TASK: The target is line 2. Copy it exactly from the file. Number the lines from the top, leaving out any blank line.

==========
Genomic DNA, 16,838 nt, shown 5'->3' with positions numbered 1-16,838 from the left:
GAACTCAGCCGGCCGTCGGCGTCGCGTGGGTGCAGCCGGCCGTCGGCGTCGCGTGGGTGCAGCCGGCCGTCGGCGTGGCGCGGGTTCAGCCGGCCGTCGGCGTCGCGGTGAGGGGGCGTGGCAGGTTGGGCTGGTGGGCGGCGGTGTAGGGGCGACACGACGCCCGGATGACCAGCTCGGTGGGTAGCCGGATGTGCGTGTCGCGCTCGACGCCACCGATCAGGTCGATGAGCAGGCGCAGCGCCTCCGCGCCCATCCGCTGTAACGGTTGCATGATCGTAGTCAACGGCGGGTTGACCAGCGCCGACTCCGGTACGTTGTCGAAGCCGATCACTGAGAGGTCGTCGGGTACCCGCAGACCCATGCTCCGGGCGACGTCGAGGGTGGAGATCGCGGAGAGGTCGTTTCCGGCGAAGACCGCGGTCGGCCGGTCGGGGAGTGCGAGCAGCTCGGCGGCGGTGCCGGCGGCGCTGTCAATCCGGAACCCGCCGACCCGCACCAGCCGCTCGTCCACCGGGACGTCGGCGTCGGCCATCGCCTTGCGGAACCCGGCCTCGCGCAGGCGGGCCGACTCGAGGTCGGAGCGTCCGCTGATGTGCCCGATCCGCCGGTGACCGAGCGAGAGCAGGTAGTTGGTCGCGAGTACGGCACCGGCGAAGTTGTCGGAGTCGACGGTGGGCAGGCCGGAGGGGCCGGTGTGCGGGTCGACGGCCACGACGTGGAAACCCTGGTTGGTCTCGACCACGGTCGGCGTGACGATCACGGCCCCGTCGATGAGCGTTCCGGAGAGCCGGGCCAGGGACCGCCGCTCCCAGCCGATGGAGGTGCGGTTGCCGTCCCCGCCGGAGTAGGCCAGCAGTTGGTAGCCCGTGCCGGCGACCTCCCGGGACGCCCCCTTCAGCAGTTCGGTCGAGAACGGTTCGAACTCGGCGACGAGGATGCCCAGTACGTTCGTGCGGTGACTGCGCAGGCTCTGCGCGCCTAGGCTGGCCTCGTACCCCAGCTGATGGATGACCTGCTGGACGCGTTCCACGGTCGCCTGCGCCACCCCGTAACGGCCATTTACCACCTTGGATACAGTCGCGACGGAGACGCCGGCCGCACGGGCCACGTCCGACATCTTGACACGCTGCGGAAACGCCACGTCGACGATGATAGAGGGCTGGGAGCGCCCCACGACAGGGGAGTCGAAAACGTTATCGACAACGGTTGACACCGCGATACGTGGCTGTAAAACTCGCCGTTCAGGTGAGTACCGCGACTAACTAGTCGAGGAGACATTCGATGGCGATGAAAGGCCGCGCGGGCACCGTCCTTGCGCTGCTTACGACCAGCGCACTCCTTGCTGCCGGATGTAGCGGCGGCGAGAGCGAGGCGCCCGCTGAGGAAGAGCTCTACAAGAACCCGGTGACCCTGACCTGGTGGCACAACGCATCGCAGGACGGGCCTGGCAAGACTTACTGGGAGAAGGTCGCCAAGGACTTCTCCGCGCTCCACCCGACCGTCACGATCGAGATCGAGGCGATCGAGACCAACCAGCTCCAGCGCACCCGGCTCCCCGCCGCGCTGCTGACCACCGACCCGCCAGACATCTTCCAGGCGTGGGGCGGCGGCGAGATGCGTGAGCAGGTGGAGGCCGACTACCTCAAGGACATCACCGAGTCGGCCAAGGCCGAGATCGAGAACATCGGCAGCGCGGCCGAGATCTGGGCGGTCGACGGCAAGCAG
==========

GAACTCAGCCGGCCGTCGGCGTCGCGTGGGTGCAGCCGGCCGTCGGCGTCGCGTGGGTGCAGCCGGCCGTCGGCGTGGCGCGGGTTCAGCCGGCCGTCGGCGTCGCGGTGAGGGGGCGTGGCAGGTTGGGCTGGTGGGCGGCGGTGTAGGGGCGACACGACGCCCGGATGACCAGCTCGGTGGGTAGCCGGATGTGCGTGTCGCGCTCGACGCCACCGATCAGGTCGATGAGCAGGCGCAGCGCCTCCGCGCCCATCCGCTGTAACGGTTGCATGATCGTAGTCAACGGCGGGTTGACCAGCGCCGACTCCGGTACGTTGTCGAAGCCGATCACTGAGAGGTCGTCGGGTACCCGCAGACCCATGCTCCGGGCGACGTCGAGGGTGGAGATCGCGGAGAGGTCGTTTCCGGCGAAGACCGCGGTCGGCCGGTCGGGGAGTGCGAGCAGCTCGGCGGCGGTGCCGGCGGCGCTGTCAATCCGGAACCCGCCGACCCGCACCAGCCGCTCGTCCACCGGGACGTCGGCGTCGGCCATCGCCTTGCGGAACCCGGCCTCGCGCAGGCGGGCCGACTCGAGGTCGGAGCGTCCGCTGATGTGCCCGATCCGCCGGTGACCGAGCGAGAGCAGGTAGTTGGTCGCGAGTACGGCACCGGCGAAGTTGTCGGAGTCGACGGTGGGCAGGCCGGAGGGGCCGGTGTGCGGGTCGACGGCCACGACGTGGAAACCCTGGTTGGTCTCGACCACGGTCGGCGTGACGATCACGGCCCCGTCGATGAGCGTTCCGGAGAGCCGGGCCAGGGACCGCCGCTCCCAGCCGATGGAGGTGCGGTTGCCGTCCCCGCCGGAGTAGGCCAGCAGTTGGTAGCCCGTGCCGGCGACCTCCCGGGACGCCCCCTTCAGCAGTTCGGTCGAGAACGGTTCGAACTCGGCGACGAGGATGCCCAGTACGTTCGTGCGGTGACTGCGCAGGCTCTGCGCGCCTAGGCTGGCCTCGTACCCCAGCTGATGGATGACCTGCTGGACGCGTTCCACGGTCGCCTGCGCCACCCCGTAACGGCCATTTACCACCTTGGATACAGTCGCGACGGAGACGCCGGCCGCACGGGCCACGTCCGACATCTTGACACGCTGCGGAAACGCCACGTCGACGATGATAGAGGGCTGGGAGCGCCCCACGACAGGGGAGTCGAAAACGTTATCGACAACGGTTGACACCGCGATACGTGGCTGTAAAACTCGCCGTTCAGGTGAGTACCGCGACTAACTAGTCGAGGAGACATTCGATGGCGATGAAAGGCCGCGCGGGCACCGTCCTTGCGCTGCTTACGACCAGCGCACTCCTTGCTGCCGGATGTAGCGGCGGCGAGAGCGAGGCGCCCGCTGAGGAAGAGCTCTACAAGAACCCGGTGACCCTGACCTGGTGGCACAACGCATCGCAGGACGGGCCTGGCAAGACTTACTGGGAGAAGGTCGCCAAGGACTTCTCCGCGCTCCACCCGACCGTCACGATCGAGATCGAGGCGATCGAGACCAACCAGCTCCAGCGCACCCGGCTCCCCGCCGCGCTGCTGACCACCGACCCGCCAGACATCTTCCAGGCGTGGGGCGGCGGCGAGATGCGTGAGCAGGTGGAGGCCGACTACCTCAAGGACATCACCGAGTCGGCCAAGGCCGAGATCGAGAACATCGGCAGCGCGGCCGAGATCTGGGCGGTCGACGGCAAGCAG